Week 14: “How do I Know this Person?”

WED | 9M | 9M (10:48/MI)
SUN | 14M | 14.25M (10:17/MI)

I like to describe myself as a wandering homebody. I LOVE to travel, but I also adore being at home. My hubs is the same way. During the months that aren’t winter we often force ourselves to get out more and go to movies or panel discussions, and out to dinner, because we know that once that cold weather hits, we won’t leave the house unless we absolutely have to. That means weekend mornings we usually leave the house between 7 and 8am to either run or go to yoga, and then grab brunch, groceries, and fit in any other errands that need to get done. Once we walk back through that door after hours of shuffling around town, that’s it–we’re not leaving the apartment the rest of the day. I think this way of living also speaks to my inclination towards almost anal retentive efficiency. I like the day to be neat and compartmentalized–there’s a time to be out, and a time to be in.

I only reveal these neurotic tendencies to illustrate what a feat the completion of my 14 mile run was on Sunday.

I could have completed the whole thing under cloudy but dry skies if I had gotten up really early. Instead I stayed up late the night before for the most frustrating 4 hours of my life that ended with my Wolverines losing to MSU. Annoyed and exhausted from getting up at 5 all week, I slept in all the way until 645. I knew rain was coming and although I curse the weather channel app because it always seems to screw me, I kept refreshing the forecast as I hydrated, fueled, and body-glided myself into run-readiness. By the time I got out the door, I knew I had a little over an hour before it started pouring. My plan was to get in as many miles as I could outside, then grab the bag I left with my doorman and skip over to the gym to finish up on the treadmill. The plan was less than ideal. The reality even more so.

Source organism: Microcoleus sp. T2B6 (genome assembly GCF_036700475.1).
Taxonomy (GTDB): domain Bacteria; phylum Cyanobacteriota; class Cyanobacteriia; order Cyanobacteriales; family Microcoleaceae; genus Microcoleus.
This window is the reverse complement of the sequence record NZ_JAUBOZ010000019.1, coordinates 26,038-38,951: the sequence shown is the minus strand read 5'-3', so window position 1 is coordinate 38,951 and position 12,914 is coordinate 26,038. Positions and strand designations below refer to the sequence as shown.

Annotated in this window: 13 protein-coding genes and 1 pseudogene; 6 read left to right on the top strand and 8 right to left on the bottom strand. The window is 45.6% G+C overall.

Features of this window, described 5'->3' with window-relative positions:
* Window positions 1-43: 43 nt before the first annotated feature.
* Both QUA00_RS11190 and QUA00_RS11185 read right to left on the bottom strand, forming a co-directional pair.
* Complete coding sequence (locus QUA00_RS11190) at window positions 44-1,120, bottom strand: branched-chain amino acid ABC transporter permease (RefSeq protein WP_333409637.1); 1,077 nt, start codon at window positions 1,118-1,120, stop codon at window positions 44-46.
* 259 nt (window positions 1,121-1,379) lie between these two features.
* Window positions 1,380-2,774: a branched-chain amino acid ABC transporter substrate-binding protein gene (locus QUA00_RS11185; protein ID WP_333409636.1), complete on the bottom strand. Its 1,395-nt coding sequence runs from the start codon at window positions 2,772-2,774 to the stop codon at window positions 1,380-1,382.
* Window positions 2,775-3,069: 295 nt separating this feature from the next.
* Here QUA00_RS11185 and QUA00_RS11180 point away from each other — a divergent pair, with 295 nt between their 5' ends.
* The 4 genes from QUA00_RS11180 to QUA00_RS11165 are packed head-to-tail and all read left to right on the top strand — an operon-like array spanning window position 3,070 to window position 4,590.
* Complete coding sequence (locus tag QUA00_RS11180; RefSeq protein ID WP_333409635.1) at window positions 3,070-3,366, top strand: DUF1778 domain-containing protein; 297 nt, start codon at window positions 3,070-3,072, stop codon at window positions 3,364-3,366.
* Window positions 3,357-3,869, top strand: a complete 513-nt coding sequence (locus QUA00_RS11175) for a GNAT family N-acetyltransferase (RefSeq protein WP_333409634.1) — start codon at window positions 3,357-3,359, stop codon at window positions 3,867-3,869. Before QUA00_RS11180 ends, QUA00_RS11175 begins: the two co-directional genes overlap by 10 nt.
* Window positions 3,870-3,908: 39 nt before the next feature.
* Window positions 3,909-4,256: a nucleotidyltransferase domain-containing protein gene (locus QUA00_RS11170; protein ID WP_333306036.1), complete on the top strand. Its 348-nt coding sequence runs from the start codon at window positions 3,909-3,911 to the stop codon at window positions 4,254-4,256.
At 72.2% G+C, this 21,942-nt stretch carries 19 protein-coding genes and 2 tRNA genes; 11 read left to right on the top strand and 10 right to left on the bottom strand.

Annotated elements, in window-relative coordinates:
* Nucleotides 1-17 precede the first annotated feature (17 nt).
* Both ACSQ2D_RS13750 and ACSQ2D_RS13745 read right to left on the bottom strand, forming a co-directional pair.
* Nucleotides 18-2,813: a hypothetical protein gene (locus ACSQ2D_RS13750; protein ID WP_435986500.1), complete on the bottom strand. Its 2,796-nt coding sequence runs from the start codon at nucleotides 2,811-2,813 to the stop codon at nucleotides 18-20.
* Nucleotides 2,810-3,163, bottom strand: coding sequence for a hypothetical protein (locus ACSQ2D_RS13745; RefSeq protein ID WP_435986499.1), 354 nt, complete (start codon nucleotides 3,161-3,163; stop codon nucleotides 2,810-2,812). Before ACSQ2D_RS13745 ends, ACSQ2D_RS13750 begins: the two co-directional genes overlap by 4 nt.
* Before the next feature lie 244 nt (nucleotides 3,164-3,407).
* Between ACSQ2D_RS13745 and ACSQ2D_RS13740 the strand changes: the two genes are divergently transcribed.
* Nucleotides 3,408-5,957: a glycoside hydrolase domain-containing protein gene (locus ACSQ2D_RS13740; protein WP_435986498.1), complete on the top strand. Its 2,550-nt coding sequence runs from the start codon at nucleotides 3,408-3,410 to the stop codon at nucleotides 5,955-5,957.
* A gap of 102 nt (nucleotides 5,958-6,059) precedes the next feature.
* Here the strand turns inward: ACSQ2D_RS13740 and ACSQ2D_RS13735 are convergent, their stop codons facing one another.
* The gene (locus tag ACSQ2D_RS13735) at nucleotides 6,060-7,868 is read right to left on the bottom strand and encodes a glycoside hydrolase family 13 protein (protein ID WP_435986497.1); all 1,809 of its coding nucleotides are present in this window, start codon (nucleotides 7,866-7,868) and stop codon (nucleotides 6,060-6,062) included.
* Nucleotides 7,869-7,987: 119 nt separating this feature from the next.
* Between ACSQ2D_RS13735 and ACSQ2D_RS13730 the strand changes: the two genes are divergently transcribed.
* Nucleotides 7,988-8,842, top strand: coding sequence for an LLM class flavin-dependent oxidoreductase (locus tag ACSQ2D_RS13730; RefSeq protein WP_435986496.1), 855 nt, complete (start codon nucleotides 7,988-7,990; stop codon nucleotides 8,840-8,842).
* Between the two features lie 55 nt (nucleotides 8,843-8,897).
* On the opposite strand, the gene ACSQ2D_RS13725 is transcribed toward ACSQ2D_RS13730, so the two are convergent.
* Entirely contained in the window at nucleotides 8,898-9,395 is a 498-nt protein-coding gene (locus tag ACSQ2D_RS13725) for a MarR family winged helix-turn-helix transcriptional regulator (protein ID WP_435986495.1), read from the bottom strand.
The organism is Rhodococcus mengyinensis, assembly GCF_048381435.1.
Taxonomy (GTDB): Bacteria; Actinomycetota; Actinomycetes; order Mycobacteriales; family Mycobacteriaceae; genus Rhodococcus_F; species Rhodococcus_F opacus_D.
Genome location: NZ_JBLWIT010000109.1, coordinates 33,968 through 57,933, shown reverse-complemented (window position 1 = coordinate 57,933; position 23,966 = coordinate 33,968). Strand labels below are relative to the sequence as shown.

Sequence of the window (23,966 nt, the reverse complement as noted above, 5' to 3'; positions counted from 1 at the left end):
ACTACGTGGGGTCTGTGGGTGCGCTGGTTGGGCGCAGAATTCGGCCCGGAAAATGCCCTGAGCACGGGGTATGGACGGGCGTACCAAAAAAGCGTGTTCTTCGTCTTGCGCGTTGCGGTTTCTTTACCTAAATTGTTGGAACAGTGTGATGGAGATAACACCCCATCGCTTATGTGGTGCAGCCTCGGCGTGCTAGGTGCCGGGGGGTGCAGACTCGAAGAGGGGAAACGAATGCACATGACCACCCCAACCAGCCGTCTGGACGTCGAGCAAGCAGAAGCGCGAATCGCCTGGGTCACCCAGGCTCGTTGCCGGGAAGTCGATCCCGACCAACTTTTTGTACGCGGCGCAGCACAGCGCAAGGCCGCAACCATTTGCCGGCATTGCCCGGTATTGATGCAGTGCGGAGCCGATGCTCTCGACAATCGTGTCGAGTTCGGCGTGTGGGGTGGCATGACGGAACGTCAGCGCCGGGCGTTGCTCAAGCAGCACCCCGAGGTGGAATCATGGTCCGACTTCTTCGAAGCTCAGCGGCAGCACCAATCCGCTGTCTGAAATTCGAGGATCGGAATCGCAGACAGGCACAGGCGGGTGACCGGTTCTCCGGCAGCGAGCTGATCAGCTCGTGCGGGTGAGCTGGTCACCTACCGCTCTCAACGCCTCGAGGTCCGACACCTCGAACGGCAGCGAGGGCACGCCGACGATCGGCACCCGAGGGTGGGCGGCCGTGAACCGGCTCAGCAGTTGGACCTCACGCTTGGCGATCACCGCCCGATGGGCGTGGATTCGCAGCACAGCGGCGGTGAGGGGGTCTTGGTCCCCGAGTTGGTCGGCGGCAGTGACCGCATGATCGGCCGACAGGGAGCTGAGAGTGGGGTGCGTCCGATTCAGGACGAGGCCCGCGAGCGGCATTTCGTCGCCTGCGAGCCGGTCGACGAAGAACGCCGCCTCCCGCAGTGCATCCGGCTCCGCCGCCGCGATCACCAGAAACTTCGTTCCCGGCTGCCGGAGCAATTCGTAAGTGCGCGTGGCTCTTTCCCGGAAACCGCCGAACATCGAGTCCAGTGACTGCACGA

I was hoping the first 20-30 minutes of rain would be more of a sprinkle that I could handle. I thought I might be able to get in as many as 8-10 miles before I had to head inside. That sprinkle started at mile 3, then became more steady by miles 4 and 5. By the time I made it back to my building I had clocked in 7.25 miles and I was SOAKED. My plan to grab my bag and head to the gym was a no-go, I had to head upstairs and change my sloshing shoes and drenched clothes.

I barely spoke a word to my husband as I dumped everything at the door and scurried to collect dry reinforcements. He had skipped his extra yoga class in exchange for a well deserved lazy Sunday morning on the sofa watching Star Wars. I knew if I went over to him, or even engaged in too much conversation, it would feel impossible to go back out again. He asked me if I needed anything. I told him, “nope, love you”, kept my head down, grabbed the big umbrella, and shot right back out the door. After watching me come in completely wrecked by the rain, I could tell my doorman Daniel thought I was a bit cuckoo to be headed back out. But I was on a mission. I wasn’t enjoying myself. I was uncomfortable, and tired, and things weren’t running smoothly–but none of that mattered.